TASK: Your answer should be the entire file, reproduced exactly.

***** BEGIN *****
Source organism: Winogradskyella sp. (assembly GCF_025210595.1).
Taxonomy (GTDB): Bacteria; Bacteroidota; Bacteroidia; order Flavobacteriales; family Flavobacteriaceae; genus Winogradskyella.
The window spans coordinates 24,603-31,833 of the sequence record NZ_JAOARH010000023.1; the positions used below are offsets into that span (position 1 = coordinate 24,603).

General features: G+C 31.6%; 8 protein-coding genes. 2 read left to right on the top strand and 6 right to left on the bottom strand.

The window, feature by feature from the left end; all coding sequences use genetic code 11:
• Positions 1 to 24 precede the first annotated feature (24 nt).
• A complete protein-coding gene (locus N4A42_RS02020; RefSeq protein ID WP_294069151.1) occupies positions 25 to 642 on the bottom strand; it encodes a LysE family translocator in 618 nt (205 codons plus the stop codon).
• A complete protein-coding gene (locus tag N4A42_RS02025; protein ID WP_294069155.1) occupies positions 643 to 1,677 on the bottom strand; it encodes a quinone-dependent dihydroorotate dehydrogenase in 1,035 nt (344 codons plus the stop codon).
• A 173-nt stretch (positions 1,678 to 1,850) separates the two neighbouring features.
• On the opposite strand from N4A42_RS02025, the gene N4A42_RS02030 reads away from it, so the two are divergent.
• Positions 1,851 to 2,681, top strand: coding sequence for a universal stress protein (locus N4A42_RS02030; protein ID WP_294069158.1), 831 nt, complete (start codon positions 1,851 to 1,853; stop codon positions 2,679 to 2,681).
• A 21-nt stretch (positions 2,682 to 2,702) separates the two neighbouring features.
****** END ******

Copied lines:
Source organism: Winogradskyella sp. (assembly GCF_025210595.1).
Taxonomy (GTDB): Bacteria; Bacteroidota; Bacteroidia; order Flavobacteriales; family Flavobacteriaceae; genus Winogradskyella.
The window spans coordinates 24,603-31,833 of the sequence record NZ_JAOARH010000023.1; the positions used below are offsets into that span (position 1 = coordinate 24,603).

General features: G+C 31.6%; 8 protein-coding genes. 2 read left to right on the top strand and 6 right to left on the bottom strand.

The window, feature by feature from the left end; all coding sequences use genetic code 11:
• Positions 1 to 24 precede the first annotated feature (24 nt).
• A complete protein-coding gene (locus N4A42_RS02020; RefSeq protein ID WP_294069151.1) occupies positions 25 to 642 on the bottom strand; it encodes a LysE family translocator in 618 nt (205 codons plus the stop codon).
• A complete protein-coding gene (locus tag N4A42_RS02025; protein ID WP_294069155.1) occupies positions 643 to 1,677 on the bottom strand; it encodes a quinone-dependent dihydroorotate dehydrogenase in 1,035 nt (344 codons plus the stop codon).
• A 173-nt stretch (positions 1,678 to 1,850) separates the two neighbouring features.
• On the opposite strand from N4A42_RS02025, the gene N4A42_RS02030 reads away from it, so the two are divergent.
• Positions 1,851 to 2,681, top strand: coding sequence for a universal stress protein (locus N4A42_RS02030; protein ID WP_294069158.1), 831 nt, complete (start codon positions 1,851 to 1,853; stop codon positions 2,679 to 2,681).
• A 21-nt stretch (positions 2,682 to 2,702) separates the two neighbouring features.